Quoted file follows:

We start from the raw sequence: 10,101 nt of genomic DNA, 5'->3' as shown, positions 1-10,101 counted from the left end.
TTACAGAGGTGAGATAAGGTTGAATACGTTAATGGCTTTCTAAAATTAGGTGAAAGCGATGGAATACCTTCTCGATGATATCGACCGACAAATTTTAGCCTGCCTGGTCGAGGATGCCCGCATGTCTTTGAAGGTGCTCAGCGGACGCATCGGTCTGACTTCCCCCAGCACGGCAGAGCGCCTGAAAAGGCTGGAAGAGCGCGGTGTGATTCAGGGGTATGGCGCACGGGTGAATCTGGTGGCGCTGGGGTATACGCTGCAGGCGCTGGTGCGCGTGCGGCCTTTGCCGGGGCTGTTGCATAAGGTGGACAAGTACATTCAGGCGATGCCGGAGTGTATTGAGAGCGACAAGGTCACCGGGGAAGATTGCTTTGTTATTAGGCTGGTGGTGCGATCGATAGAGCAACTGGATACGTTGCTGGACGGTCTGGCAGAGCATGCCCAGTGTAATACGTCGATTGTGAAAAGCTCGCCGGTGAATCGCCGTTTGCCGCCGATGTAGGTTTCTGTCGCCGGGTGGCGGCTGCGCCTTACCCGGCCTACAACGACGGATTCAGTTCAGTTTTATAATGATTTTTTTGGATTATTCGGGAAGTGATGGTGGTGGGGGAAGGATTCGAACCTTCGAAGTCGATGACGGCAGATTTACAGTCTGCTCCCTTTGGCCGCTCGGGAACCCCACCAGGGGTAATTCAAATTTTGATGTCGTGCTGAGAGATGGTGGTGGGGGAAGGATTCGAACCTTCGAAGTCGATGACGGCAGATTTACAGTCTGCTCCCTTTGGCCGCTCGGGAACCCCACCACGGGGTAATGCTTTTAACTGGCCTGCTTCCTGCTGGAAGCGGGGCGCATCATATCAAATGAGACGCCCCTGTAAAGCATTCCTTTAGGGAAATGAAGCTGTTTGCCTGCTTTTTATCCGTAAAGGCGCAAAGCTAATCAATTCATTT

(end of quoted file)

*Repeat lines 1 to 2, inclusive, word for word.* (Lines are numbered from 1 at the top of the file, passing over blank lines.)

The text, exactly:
We start from the raw sequence: 10,101 nt of genomic DNA, 5'->3' as shown, positions 1-10,101 counted from the left end.
TTACAGAGGTGAGATAAGGTTGAATACGTTAATGGCTTTCTAAAATTAGGTGAAAGCGATGGAATACCTTCTCGATGATATCGACCGACAAATTTTAGCCTGCCTGGTCGAGGATGCCCGCATGTCTTTGAAGGTGCTCAGCGGACGCATCGGTCTGACTTCCCCCAGCACGGCAGAGCGCCTGAAAAGGCTGGAAGAGCGCGGTGTGATTCAGGGGTATGGCGCACGGGTGAATCTGGTGGCGCTGGGGTATACGCTGCAGGCGCTGGTGCGCGTGCGGCCTTTGCCGGGGCTGTTGCATAAGGTGGACAAGTACATTCAGGCGATGCCGGAGTGTATTGAGAGCGACAAGGTCACCGGGGAAGATTGCTTTGTTATTAGGCTGGTGGTGCGATCGATAGAGCAACTGGATACGTTGCTGGACGGTCTGGCAGAGCATGCCCAGTGTAATACGTCGATTGTGAAAAGCTCGCCGGTGAATCGCCGTTTGCCGCCGATGTAGGTTTCTGTCGCCGGGTGGCGGCTGCGCCTTACCCGGCCTACAACGACGGATTCAGTTCAGTTTTATAATGATTTTTTTGGATTATTCGGGAAGTGATGGTGGTGGGGGAAGGATTCGAACCTTCGAAGTCGATGACGGCAGATTTACAGTCTGCTCCCTTTGGCCGCTCGGGAACCCCACCAGGGGTAATTCAAATTTTGATGTCGTGCTGAGAGATGGTGGTGGGGGAAGGATTCGAACCTTCGAAGTCGATGACGGCAGATTTACAGTCTGCTCCCTTTGGCCGCTCGGGAACCCCACCACGGGGTAATGCTTTTAACTGGCCTGCTTCCTGCTGGAAGCGGGGCGCATCATATCAAATGAGACGCCCCTGTAAAGCATTCCTTTAGGGAAATGAAGCTGTTTGCCTGCTTTTTATCCGTAAAGGCGCAAAGCTAATCAATTCATTT